Aside from a small number of highly publicized individual cases, evidence for the safety and efficacy of cannabis oil as a treatment for epilepsy has, until now, remained thin. Yet a new study in the journal Frontiers in Neurology reveals that the drug can indeed significantly reduce the rate of seizures in children with severe epilepsy, and even eliminate convulsions altogether in some cases.
Much of the controversy surrounding cannabis-based medications concerns the unknown interactions between two of the plant’s ingredients: cannabidiol (CBD), which is not psychoactive, and tetrahydrocannabinol (THC), which causes marijuana users to get stoned.
In this particular experiment, researchers used a cannabis extract that contained 95 percent CBD and 5 percent THC, and administered it to seven children with extreme epilepsy, all of whom had seen no improvement with other medications.
The children were all given an initial dose of 5 to 6 milligrams of cannabis extract per kilogram of body weight each day. At this dosage, four of the seven participants saw a reduction of more than 50 percent in the number of daily seizures they experienced.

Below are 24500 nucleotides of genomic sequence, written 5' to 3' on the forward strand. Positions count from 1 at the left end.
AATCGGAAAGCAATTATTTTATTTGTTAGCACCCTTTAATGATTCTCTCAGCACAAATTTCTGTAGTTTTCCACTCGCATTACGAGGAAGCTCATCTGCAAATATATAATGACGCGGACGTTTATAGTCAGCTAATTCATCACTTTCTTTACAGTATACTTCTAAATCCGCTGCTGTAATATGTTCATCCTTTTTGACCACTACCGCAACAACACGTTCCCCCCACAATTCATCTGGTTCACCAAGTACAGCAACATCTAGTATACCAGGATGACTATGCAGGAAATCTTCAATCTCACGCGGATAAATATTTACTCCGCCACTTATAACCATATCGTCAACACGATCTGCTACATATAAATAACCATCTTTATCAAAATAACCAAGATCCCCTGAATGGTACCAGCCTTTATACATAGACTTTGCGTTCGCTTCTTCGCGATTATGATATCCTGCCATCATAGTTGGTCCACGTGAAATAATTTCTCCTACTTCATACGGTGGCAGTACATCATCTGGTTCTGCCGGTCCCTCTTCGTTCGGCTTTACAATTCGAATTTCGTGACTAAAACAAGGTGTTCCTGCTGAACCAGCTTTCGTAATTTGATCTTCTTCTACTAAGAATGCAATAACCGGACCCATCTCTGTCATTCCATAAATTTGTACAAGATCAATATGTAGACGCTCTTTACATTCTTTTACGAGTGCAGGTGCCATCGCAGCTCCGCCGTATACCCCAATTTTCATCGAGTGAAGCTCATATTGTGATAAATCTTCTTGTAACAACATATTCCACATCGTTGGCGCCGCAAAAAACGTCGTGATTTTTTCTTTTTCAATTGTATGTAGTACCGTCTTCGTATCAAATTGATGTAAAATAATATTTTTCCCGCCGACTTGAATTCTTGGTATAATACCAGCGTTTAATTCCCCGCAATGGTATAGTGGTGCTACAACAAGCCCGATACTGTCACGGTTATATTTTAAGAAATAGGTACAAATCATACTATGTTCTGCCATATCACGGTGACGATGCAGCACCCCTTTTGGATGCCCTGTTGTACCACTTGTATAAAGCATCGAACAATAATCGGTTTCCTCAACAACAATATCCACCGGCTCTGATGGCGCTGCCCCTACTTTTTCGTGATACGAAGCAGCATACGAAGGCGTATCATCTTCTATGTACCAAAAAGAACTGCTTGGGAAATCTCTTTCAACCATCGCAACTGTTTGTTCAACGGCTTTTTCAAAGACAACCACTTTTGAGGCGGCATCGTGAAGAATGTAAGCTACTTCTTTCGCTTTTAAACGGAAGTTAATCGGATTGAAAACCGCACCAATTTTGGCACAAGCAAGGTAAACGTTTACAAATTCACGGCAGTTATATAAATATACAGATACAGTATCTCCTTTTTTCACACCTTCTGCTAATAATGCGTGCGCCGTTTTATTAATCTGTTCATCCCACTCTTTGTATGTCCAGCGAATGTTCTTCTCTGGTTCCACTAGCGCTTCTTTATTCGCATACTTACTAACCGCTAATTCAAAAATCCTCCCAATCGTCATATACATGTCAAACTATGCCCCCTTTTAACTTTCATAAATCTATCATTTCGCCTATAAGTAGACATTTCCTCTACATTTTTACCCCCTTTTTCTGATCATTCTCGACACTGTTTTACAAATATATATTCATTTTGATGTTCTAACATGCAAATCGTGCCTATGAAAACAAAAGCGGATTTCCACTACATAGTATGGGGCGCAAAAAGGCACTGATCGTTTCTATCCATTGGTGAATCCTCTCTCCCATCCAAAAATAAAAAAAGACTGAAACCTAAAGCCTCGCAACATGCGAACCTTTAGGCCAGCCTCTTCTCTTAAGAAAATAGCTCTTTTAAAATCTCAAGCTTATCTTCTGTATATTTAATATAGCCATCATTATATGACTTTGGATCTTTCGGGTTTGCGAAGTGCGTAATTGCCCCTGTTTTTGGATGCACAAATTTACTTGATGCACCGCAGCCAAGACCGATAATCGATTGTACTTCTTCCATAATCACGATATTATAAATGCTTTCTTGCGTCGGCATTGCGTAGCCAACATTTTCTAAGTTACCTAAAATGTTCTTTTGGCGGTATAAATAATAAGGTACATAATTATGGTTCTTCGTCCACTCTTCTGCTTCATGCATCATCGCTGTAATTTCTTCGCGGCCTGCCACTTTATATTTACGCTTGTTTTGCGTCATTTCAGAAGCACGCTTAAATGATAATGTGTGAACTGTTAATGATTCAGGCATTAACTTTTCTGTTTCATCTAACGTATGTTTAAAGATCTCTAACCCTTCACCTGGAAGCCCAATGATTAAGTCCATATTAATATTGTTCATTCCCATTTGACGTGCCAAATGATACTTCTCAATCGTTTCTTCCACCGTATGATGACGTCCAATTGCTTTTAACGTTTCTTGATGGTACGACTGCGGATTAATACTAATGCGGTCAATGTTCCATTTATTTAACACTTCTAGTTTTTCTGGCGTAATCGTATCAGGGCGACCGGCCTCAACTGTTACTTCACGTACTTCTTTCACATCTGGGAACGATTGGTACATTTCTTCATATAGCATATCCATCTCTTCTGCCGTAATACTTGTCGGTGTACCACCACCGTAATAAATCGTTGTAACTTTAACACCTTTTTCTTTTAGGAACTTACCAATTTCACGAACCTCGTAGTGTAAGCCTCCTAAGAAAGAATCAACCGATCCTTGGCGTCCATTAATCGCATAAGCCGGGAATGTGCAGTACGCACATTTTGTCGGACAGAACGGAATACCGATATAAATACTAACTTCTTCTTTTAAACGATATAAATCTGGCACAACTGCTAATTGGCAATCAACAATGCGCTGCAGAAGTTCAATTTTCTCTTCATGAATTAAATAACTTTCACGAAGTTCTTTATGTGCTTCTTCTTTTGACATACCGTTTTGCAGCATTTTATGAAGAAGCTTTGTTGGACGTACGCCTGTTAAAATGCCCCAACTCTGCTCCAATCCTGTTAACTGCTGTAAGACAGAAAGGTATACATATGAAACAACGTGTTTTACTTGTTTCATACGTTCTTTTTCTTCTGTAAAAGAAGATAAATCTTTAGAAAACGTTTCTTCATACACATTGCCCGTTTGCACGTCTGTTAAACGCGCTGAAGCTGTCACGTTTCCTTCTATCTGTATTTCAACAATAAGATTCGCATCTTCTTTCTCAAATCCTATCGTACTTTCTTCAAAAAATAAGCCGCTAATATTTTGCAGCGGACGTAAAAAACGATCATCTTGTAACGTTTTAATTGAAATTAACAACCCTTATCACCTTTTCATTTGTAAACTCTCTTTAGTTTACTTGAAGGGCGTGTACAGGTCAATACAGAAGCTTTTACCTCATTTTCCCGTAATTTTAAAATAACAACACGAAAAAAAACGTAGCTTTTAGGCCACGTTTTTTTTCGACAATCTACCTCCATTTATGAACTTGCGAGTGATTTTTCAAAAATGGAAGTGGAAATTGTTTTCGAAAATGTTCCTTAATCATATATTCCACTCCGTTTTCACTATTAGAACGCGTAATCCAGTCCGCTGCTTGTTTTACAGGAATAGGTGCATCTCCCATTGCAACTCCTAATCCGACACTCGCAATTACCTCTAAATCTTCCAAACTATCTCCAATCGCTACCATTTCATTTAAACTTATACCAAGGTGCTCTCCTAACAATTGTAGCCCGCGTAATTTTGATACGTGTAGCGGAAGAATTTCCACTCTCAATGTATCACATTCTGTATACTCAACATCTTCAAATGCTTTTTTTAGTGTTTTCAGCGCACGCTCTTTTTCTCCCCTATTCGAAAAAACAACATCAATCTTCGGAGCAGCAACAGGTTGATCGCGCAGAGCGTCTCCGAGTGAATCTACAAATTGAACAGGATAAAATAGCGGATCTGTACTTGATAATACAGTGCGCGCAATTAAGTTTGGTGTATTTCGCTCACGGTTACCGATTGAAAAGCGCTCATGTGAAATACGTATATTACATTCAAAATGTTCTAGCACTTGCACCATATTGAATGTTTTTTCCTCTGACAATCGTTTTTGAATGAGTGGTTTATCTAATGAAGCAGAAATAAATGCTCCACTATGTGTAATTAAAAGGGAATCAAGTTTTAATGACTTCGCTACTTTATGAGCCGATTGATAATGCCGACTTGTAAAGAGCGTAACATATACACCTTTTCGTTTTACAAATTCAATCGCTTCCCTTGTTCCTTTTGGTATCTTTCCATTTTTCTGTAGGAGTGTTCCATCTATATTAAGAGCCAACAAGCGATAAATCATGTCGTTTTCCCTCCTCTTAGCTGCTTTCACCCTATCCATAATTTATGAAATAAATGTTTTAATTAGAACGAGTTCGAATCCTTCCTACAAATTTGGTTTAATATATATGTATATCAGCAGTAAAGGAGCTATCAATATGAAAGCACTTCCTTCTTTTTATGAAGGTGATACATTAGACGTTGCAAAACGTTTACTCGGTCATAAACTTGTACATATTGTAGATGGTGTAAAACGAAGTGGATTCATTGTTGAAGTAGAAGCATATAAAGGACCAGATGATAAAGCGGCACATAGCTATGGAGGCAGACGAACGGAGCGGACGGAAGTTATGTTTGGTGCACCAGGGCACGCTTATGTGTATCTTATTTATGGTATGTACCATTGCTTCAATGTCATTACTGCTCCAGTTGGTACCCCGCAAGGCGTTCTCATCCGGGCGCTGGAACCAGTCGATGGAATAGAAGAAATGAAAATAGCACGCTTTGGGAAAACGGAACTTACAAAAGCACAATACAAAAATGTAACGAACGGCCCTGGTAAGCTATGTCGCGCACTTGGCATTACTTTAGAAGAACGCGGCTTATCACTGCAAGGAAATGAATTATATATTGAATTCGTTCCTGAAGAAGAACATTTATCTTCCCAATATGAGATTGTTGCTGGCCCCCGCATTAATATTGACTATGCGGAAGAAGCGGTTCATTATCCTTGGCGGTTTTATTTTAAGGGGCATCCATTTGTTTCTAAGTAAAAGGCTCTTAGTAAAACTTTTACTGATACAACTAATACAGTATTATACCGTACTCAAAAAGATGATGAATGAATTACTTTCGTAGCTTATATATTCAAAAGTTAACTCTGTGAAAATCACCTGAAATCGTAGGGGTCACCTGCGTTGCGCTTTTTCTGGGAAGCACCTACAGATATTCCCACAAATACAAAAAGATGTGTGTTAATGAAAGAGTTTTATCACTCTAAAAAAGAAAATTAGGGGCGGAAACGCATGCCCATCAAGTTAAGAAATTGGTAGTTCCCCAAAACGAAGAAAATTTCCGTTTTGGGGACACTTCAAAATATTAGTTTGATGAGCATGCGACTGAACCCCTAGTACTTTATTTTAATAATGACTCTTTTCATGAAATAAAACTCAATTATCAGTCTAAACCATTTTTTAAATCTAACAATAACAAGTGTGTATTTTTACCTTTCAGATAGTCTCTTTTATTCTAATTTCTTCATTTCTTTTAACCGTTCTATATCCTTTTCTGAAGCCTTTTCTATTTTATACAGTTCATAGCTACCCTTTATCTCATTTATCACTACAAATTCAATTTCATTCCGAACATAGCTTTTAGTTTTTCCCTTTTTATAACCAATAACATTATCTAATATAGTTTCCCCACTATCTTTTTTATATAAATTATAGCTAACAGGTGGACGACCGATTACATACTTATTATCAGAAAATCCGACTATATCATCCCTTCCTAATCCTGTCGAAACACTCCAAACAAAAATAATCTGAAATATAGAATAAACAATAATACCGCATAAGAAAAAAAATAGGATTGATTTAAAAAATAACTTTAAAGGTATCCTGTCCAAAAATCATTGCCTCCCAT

When this dose was doubled, all seven noticed a considerable improvement, with three of the children seeing their seizures stop altogether.
"Some of the improvements in quality of life were really dramatic with some of the children having huge improvements in their ability to communicate with their families,” said study author Richard Huntsman in a statement. “Some of these children started to talk or crawl for the first time. They became more interactive with their families and loved ones.”
The researchers also found that blood plasma levels of THC remained below the threshold for intoxication, and that none of the children exhibited any signs of being stoned.
Based on these results, the study authors propose that cannabis oil containing 95 percent CBD and 5 percent THC is safe and effective for the treatment of severe epilepsy in children.